China’s banking sector, already under the shadow of a credit crackdown and concerns over bad debt, may face a new headwind with the country’s Internet players entering – and disrupting – the market.
“China’s internet giants are mobilizing millions of individuals to take on the big banks, forcing well-fed bankers to cough up a fair deal on yields on cash deposits that conventionally have been taken as a given under the existing suppressed deposit rate regime,” Steve Wang, chief China economist at financial services group Reorient, said in a note.
In the past six months, Yuebao – a venture under the wing of Internet giant Alibaba – raised around 250 billion yuan ($41.3 billion) from money market investments offering rates much higher than the around 3 percent benchmark time-deposit rates. The offering has become China’s largest fund product.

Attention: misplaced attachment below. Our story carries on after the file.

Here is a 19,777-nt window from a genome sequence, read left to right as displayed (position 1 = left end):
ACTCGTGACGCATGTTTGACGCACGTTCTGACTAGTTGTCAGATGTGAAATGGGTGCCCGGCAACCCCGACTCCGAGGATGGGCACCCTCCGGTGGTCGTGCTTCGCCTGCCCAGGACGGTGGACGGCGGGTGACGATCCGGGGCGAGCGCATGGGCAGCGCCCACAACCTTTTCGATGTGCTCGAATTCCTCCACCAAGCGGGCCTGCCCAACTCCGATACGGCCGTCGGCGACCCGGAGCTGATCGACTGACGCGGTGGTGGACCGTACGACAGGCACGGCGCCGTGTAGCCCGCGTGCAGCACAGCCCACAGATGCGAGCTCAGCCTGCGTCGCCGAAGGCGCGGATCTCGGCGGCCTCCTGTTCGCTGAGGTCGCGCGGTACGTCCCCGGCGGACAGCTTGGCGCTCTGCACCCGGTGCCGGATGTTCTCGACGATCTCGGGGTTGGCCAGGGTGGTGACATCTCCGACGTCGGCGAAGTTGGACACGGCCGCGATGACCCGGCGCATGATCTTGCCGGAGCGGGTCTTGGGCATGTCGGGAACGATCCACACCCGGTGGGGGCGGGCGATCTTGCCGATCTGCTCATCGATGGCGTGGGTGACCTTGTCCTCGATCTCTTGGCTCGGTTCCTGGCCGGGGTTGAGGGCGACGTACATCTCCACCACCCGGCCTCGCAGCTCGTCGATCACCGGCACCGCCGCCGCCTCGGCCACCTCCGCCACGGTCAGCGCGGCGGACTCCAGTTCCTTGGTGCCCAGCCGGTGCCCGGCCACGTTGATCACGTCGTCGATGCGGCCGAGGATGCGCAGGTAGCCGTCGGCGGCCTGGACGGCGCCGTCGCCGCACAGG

Starting this Friday, pre-registered Yuebao account holders will be able to put money into a principal-protected 12-month term deposit with an expected yield of 7 percent, Wang noted.
This article is for general information purposes only. It is not investment advice or a solution to buy or sell securities. Opinions are the authors; not necessarily that of OANDA Corporation or any of its affiliates, subsidiaries, officers or directors. Leveraged trading is high risk and not suitable for all. You could lose all of your deposited funds.